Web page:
- Heat Flow -


(The first law of thermodynamics)
When you put a hot object in contact with a cold one, heat will flow from the warmer to the cooler. As a result, the warmer one will usually cool down and the cooler one will usually warm up. Eventually, they will reach the same temperature and heat flow will stop.

Figure P3
Heat Flow

A Model of Heat Flow
When two objects are in contact, heat flows from the hotter object to the cooler. You will find it helpful to have a mental model of heat transfer when two objects are in contact. Think about the atoms in the hot and cold substances.

Figure P4
Cool and Warm

Imagine a bunch of hot atoms in violent motion next to a bunch of cool atoms that move less. Heat flows because hotter atoms, which have a greater random motion, hit cooler ones. When they collide, some of the energy of a hotter atom is transferred to a cooler one, speeding it up. This simplified model can help you remember the idea, but it is not entirely accurate. Actually, atoms do not have to collide to exchange thermal energy. Each atom has an electric and magnetic field around it and these fields can transfer energy. Metals conduct electricity because they have free electrons that bounce around like a gas; this electron gas interacts with atoms and can transfer energy, too.

Factors Influencing Heat Flow
We can develop an equation for the rate of heat transfer. Think about all the different kinds of factors that might influence the flow of heat. Imagine a material sandwiched between objects that are hot and cold. The amount of heat that will flow depends on the thickness, area, the temperature difference, and the nature of the material.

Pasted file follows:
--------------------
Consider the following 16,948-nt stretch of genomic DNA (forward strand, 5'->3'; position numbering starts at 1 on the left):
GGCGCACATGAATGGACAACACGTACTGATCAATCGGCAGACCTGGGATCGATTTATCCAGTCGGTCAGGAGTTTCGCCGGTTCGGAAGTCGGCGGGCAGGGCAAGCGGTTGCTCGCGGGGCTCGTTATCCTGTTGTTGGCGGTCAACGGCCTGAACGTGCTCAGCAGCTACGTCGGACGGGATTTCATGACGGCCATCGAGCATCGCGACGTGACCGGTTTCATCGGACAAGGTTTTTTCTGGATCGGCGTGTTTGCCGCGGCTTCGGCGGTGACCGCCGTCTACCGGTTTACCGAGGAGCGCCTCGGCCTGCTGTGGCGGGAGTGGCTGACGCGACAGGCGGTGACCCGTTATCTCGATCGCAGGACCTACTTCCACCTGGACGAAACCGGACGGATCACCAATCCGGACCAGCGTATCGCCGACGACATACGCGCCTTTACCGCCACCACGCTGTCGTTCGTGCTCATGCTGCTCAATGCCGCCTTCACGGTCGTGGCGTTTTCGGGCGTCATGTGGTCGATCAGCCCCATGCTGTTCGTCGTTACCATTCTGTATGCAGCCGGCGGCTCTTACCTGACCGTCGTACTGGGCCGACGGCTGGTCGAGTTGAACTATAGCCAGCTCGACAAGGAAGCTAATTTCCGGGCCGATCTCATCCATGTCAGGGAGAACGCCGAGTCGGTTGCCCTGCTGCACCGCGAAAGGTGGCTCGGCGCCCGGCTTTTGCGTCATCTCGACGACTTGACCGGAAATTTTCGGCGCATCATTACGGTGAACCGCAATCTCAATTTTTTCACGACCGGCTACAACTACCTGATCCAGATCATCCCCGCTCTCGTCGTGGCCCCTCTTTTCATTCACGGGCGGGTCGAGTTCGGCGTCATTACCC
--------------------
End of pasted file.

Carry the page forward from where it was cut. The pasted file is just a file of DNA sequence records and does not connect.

The effect of all these factors can be summarized in the Heat Flow Equation.

Feedback & Flow

Figure P5
Control Loop

Many things flow. Water flows in ditches and pipes, electric charge flows through wires, air flows over the wings of an airplane, and heat flows from hot to cold. The rate a which a flow can fill a container depends of the speed of the flow the effective cross section of the ditch or pipe or wire. Perhaps more interesting is the principle of negative feedback. In this control process, a changing condition of some system is regulated to keep it more or less constant. When the actuator increases the variable reaches some set maximum, a sensor sends a message to the actuator, and the cause of the change is shut off or reversed.

Figure P6
Feedback Loop

Controlling Heat Flow
In many situations it is important to control the transfer of heat. Some things get too hot unless heat can be removed. Examples include an elephant in the sun at noon, a car engine, a nuclear plant, and a microprocessor chip. Each of these need ways of removing heat quickly and easily. In other cases, you want to preserve heat by reducing heat loss as much as possible. Examples include a building in the winter, a jug of hot coffee, and a baby incubator. In these situations, the goal is to reduce heat transfer.

Incubators use general principles which appear in the physical world in many different forms. Flow and collection are controlled with negative feedback. In an incubator the flow of heat out (cooling) is compensated for by pouring new heat in. The inflow of new heat is controlled by sensor with a switch (thermostat) which turns the inflow off when the temperature is high enough and on again when the incubator is too cool.

Figure P7
Negative Feedback

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